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Manzke's Bastide vs Shoemaker's Bastide...Has Anyone Been to Both?

wasabica Jul 5, 2008 03:44 PM

We went to Bastide the week Walter Manzke started and were blown away by the amazing experience. At the time, we voted it the best restaurant in LA. Well that was a short reign. We have a special occasion coming up and are debating whether to give it another shot.

We liked Paul Shoemaker back in his WaterGrill days, but have not really experienced his cuisine since then. Has anyone been to Bastide under both chefs?

  1. SauceSupreme Aug 7, 2008 11:22 AM

    I'm heading back to LA for a visit next week with the new Bastide high on my to-do list.

    13 Replies
    1. re: SauceSupreme
      mollyomormon Aug 7, 2008 12:30 PM

      Where else are you going?

      1. re: mollyomormon
        SauceSupreme Aug 8, 2008 01:47 PM

        Haven't been to Jitlada since they expanded the menu, so that's a stop. I want to do Szechuan since a new Szechuan spot just opened here in Portland and I want to compare. Joe's on Bleeker. And two high-end dinners, one of which will be the new Bastide. Other will prolly be either Water Grill or Providence or Lucques.

        1. re: SauceSupreme
          mollyomormon Aug 9, 2008 01:04 PM

          I would love to hear what you think of Water Grill if you end up going. I think I remember you saying you'd never been? I love it. I liked the pizza at Joe's of Bleeker but honestly, I preferred the slice I had around the corner at Richie Palmer's. Maybe you'll have to do a side by side comparison.

          I have reservations for the Lucques annual barbeque tomorrow afternoon so I'll be sure to report back!

      2. re: SauceSupreme
        vinosnob Aug 7, 2008 02:36 PM

        Great, please report back.

        BTW, we decided to try Ortolan instead of Bastide...

        1. re: vinosnob
          wasabica Aug 11, 2008 07:06 PM

          We hated Ortolan - crazy pretentious and overpriced. I love Seven of Nive (Jeri Ryan) and saw Christopher Eme do well on Iron Chef America- we really wanted to love this place. And didn't. Although the test tube soup was cool.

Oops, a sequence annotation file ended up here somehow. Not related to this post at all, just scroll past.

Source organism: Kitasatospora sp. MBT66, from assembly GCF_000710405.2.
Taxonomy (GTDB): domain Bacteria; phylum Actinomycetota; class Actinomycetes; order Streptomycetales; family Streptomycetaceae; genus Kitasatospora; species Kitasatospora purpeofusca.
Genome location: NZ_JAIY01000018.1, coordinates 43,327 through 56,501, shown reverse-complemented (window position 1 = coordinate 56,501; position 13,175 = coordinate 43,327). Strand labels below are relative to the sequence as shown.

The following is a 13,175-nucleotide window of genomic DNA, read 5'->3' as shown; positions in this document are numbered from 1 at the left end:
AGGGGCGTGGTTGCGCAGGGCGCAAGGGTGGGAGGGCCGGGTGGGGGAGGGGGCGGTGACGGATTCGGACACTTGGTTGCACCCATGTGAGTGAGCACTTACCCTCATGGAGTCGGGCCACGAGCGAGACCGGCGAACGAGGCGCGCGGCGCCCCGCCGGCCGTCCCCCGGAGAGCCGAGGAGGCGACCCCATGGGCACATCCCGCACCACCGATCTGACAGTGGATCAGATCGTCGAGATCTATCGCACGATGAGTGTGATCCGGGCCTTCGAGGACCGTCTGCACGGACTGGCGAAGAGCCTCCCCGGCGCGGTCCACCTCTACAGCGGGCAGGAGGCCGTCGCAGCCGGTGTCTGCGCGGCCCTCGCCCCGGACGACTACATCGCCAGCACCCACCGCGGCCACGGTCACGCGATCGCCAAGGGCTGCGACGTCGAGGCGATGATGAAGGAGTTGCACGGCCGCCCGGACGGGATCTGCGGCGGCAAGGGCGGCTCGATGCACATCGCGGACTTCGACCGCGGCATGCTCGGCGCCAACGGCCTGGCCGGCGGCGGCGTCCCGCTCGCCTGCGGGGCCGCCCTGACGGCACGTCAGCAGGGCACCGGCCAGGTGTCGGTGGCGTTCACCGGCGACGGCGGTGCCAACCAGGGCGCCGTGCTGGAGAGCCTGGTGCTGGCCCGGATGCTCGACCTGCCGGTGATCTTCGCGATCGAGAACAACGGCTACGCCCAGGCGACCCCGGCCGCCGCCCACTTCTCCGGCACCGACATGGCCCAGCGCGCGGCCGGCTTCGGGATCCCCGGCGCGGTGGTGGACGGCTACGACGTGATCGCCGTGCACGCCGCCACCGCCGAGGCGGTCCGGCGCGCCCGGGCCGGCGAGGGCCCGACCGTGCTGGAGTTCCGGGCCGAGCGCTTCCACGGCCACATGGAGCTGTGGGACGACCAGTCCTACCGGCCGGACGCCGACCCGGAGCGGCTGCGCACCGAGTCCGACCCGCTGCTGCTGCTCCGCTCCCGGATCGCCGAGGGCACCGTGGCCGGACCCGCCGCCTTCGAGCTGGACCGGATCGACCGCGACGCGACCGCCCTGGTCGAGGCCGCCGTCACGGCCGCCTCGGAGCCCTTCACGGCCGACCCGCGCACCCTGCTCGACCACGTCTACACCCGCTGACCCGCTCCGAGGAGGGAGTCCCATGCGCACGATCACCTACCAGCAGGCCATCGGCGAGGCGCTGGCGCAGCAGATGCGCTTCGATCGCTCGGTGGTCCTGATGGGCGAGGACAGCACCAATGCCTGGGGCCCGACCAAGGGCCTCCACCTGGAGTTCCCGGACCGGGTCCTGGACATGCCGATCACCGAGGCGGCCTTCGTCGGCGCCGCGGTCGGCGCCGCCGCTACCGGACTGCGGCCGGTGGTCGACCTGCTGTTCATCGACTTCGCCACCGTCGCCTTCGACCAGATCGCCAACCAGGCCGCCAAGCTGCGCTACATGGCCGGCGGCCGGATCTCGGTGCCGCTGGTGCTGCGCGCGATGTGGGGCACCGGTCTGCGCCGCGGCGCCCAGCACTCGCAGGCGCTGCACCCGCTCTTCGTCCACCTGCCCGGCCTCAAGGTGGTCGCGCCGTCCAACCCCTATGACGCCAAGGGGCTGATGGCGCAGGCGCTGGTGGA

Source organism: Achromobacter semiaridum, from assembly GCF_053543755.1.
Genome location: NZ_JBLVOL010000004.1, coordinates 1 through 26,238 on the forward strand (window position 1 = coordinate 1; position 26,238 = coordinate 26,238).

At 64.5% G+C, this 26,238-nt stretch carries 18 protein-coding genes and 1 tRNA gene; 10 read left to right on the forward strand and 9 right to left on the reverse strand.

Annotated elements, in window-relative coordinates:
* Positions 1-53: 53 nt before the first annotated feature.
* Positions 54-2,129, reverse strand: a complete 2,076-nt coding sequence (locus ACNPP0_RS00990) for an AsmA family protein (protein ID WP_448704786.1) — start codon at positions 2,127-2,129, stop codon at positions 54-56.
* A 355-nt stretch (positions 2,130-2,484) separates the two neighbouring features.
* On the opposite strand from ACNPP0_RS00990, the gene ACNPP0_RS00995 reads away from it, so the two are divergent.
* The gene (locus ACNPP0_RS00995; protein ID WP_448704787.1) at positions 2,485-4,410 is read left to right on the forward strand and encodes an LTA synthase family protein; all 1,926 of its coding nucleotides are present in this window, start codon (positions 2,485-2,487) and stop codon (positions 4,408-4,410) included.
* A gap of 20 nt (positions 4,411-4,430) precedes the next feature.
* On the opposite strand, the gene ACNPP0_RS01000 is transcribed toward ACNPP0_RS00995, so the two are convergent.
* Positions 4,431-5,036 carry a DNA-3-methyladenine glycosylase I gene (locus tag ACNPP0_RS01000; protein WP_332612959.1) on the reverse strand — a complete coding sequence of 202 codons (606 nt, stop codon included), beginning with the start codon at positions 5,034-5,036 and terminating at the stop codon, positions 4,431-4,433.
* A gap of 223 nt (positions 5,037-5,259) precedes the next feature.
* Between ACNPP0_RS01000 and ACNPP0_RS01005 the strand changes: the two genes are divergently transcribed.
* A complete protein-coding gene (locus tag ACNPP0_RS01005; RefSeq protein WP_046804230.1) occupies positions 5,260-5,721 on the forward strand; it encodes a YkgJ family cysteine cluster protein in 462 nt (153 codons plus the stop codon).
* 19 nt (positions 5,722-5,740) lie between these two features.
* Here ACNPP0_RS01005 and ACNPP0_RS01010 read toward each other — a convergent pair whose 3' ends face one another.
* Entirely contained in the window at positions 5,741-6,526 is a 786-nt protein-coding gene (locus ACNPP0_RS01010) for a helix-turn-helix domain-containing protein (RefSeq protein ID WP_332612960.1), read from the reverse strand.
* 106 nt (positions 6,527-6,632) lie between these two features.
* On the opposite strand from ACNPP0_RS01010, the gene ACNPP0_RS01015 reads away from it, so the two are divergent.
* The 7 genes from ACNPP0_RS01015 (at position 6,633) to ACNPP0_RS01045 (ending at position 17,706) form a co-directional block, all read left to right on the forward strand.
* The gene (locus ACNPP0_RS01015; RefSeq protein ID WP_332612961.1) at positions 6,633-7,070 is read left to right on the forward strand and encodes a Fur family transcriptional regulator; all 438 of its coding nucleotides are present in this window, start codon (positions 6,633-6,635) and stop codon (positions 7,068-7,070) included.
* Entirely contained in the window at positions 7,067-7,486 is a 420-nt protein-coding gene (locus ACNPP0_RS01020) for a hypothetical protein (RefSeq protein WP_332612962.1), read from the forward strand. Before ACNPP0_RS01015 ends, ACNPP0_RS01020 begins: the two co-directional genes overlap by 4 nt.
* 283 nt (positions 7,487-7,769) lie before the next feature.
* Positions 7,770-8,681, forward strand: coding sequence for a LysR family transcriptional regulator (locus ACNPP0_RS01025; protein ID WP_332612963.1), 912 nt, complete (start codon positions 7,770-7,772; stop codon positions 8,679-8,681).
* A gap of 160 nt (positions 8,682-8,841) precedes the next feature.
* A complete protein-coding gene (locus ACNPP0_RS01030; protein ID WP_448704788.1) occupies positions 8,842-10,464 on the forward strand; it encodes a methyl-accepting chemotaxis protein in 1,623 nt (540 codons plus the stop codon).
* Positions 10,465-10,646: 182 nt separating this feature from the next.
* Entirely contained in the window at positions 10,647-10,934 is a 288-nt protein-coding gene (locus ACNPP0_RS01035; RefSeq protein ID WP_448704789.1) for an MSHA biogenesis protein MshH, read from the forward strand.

The sommelier actually took the expensive bottle we brought and paid high corkage for away, poured himself a full glass, and drank it not in our presence. I was horrified.

          1. re: wasabica
            vinosnob Aug 12, 2008 08:54 AM

            That seems to be how it goes for Ortolan on this board; people either love it or hate it. I'm going in with a positive attitude.

            As for the sommelier, that's aggressive on his part if he acted on his own without you offering him a glass first. But, you should always offer the sommelier a taste of your wine. I offer the server a glass as well.

            1. re: vinosnob
              wasabica Aug 12, 2008 01:02 PM

              Agreed, of course. Yes, I always enthusiastically offer, but this was the first time it was both (generously) poured and tasted out of my presence. Mozza did the same thing, actually, but "they just were making sure it was not corked." (It was an older brunello) Transcending any issues of propriety and cost, I actually enjoy tasting the wine with the sommelier as I value their observations.

              1. re: wasabica
                vinosnob Aug 12, 2008 02:00 PM

                OH, I missed that part i.e. "it was both (generously) poured and tasted out of my presence".

                That's not cool by any means.

                1. re: wasabica
                  vinosnob Aug 18, 2008 09:43 AM

                  So, our dinner at Ortolan was sensational!

                  And, the sommelier handled my wine without any problems. The wine was promptly brought back to our booth in the decanter. Nice guy too; he poured us two complimentary glasses of a uber rare Dirler sylvaner.